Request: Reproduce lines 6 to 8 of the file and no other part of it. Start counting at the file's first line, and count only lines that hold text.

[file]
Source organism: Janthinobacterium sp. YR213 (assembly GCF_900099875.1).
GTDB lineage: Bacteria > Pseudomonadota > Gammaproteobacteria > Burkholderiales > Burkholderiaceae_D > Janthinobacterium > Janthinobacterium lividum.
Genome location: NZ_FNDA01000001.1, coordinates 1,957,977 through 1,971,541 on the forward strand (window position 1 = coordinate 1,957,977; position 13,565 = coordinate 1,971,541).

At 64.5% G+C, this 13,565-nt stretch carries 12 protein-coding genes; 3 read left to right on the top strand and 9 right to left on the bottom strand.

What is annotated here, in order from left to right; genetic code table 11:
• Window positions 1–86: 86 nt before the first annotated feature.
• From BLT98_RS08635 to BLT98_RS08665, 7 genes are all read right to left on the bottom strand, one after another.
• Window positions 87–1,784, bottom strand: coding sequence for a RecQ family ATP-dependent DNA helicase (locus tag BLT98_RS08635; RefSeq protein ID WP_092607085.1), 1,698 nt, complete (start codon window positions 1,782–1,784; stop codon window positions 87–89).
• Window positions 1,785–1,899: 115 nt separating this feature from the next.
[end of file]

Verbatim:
• Window positions 1–86: 86 nt before the first annotated feature.
• From BLT98_RS08635 to BLT98_RS08665, 7 genes are all read right to left on the bottom strand, one after another.
• Window positions 87–1,784, bottom strand: coding sequence for a RecQ family ATP-dependent DNA helicase (locus tag BLT98_RS08635; RefSeq protein ID WP_092607085.1), 1,698 nt, complete (start codon window positions 1,782–1,784; stop codon window positions 87–89).